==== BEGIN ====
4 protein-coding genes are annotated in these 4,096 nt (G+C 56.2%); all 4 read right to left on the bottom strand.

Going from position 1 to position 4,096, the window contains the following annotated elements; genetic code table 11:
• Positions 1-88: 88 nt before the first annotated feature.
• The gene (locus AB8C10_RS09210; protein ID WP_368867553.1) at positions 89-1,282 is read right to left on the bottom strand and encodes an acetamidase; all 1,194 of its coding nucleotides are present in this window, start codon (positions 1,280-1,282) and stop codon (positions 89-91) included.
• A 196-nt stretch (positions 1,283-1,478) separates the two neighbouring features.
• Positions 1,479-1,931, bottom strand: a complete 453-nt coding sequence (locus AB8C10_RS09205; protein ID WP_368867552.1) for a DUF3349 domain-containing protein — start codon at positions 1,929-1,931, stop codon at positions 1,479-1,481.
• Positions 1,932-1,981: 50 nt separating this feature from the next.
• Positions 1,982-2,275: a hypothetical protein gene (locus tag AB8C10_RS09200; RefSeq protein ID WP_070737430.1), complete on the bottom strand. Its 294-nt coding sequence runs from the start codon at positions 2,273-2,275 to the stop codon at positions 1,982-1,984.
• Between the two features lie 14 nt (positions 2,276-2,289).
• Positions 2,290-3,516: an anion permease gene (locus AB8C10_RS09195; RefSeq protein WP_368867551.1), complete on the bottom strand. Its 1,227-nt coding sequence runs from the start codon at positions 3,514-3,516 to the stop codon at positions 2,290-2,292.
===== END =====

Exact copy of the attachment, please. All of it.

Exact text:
4 protein-coding genes are annotated in these 4,096 nt (G+C 56.2%); all 4 read right to left on the bottom strand.

Going from position 1 to position 4,096, the window contains the following annotated elements; genetic code table 11:
• Positions 1-88: 88 nt before the first annotated feature.
• The gene (locus AB8C10_RS09210; protein ID WP_368867553.1) at positions 89-1,282 is read right to left on the bottom strand and encodes an acetamidase; all 1,194 of its coding nucleotides are present in this window, start codon (positions 1,280-1,282) and stop codon (positions 89-91) included.
• A 196-nt stretch (positions 1,283-1,478) separates the two neighbouring features.
• Positions 1,479-1,931, bottom strand: a complete 453-nt coding sequence (locus AB8C10_RS09205; protein ID WP_368867552.1) for a DUF3349 domain-containing protein — start codon at positions 1,929-1,931, stop codon at positions 1,479-1,481.
• Positions 1,932-1,981: 50 nt separating this feature from the next.
• Positions 1,982-2,275: a hypothetical protein gene (locus tag AB8C10_RS09200; RefSeq protein ID WP_070737430.1), complete on the bottom strand. Its 294-nt coding sequence runs from the start codon at positions 2,273-2,275 to the stop codon at positions 1,982-1,984.
• Between the two features lie 14 nt (positions 2,276-2,289).
• Positions 2,290-3,516: an anion permease gene (locus AB8C10_RS09195; RefSeq protein WP_368867551.1), complete on the bottom strand. Its 1,227-nt coding sequence runs from the start codon at positions 3,514-3,516 to the stop codon at positions 2,290-2,292.